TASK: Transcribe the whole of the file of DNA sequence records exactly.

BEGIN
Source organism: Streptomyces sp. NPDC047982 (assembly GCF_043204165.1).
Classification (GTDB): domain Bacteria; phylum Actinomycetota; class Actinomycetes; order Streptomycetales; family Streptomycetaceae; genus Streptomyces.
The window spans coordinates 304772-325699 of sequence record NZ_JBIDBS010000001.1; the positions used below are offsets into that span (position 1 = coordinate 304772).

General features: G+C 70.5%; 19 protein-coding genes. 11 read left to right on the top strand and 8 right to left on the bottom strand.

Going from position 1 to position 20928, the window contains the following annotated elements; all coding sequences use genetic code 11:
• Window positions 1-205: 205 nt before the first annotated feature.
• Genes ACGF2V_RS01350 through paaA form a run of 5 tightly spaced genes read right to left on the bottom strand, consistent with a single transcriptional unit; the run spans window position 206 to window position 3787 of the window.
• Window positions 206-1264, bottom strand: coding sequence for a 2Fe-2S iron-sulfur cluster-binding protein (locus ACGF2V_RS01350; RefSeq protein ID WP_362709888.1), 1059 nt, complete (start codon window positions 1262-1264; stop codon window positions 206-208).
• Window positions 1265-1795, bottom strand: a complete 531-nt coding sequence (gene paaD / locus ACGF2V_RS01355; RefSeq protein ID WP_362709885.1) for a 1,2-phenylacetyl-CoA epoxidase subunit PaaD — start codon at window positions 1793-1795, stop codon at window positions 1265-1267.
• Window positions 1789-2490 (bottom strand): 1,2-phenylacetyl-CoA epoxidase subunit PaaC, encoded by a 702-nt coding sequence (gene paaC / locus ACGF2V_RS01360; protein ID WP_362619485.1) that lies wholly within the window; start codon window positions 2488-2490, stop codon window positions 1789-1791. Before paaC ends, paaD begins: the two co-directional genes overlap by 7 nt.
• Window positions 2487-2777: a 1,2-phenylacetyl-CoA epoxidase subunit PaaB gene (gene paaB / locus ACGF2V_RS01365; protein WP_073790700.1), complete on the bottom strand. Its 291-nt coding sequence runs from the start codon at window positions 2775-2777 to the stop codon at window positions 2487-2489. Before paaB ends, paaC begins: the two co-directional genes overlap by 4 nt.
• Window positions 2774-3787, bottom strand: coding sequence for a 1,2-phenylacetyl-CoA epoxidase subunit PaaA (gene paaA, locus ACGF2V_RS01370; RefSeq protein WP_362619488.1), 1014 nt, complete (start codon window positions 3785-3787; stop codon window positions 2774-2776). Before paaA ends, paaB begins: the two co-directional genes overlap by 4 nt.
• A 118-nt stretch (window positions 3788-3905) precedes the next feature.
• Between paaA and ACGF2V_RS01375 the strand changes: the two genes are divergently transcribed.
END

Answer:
Source organism: Streptomyces sp. NPDC047982 (assembly GCF_043204165.1).
Classification (GTDB): domain Bacteria; phylum Actinomycetota; class Actinomycetes; order Streptomycetales; family Streptomycetaceae; genus Streptomyces.
The window spans coordinates 304772-325699 of sequence record NZ_JBIDBS010000001.1; the positions used below are offsets into that span (position 1 = coordinate 304772).

General features: G+C 70.5%; 19 protein-coding genes. 11 read left to right on the top strand and 8 right to left on the bottom strand.

Going from position 1 to position 20928, the window contains the following annotated elements; all coding sequences use genetic code 11:
• Window positions 1-205: 205 nt before the first annotated feature.
• Genes ACGF2V_RS01350 through paaA form a run of 5 tightly spaced genes read right to left on the bottom strand, consistent with a single transcriptional unit; the run spans window position 206 to window position 3787 of the window.
• Window positions 206-1264, bottom strand: coding sequence for a 2Fe-2S iron-sulfur cluster-binding protein (locus ACGF2V_RS01350; RefSeq protein ID WP_362709888.1), 1059 nt, complete (start codon window positions 1262-1264; stop codon window positions 206-208).
• Window positions 1265-1795, bottom strand: a complete 531-nt coding sequence (gene paaD / locus ACGF2V_RS01355; RefSeq protein ID WP_362709885.1) for a 1,2-phenylacetyl-CoA epoxidase subunit PaaD — start codon at window positions 1793-1795, stop codon at window positions 1265-1267.
• Window positions 1789-2490 (bottom strand): 1,2-phenylacetyl-CoA epoxidase subunit PaaC, encoded by a 702-nt coding sequence (gene paaC / locus ACGF2V_RS01360; protein ID WP_362619485.1) that lies wholly within the window; start codon window positions 2488-2490, stop codon window positions 1789-1791. Before paaC ends, paaD begins: the two co-directional genes overlap by 7 nt.
• Window positions 2487-2777: a 1,2-phenylacetyl-CoA epoxidase subunit PaaB gene (gene paaB / locus ACGF2V_RS01365; protein WP_073790700.1), complete on the bottom strand. Its 291-nt coding sequence runs from the start codon at window positions 2775-2777 to the stop codon at window positions 2487-2489. Before paaB ends, paaC begins: the two co-directional genes overlap by 4 nt.
• Window positions 2774-3787, bottom strand: coding sequence for a 1,2-phenylacetyl-CoA epoxidase subunit PaaA (gene paaA, locus ACGF2V_RS01370; RefSeq protein WP_362619488.1), 1014 nt, complete (start codon window positions 3785-3787; stop codon window positions 2774-2776). Before paaA ends, paaB begins: the two co-directional genes overlap by 4 nt.
• A 118-nt stretch (window positions 3788-3905) precedes the next feature.
• Between paaA and ACGF2V_RS01375 the strand changes: the two genes are divergently transcribed.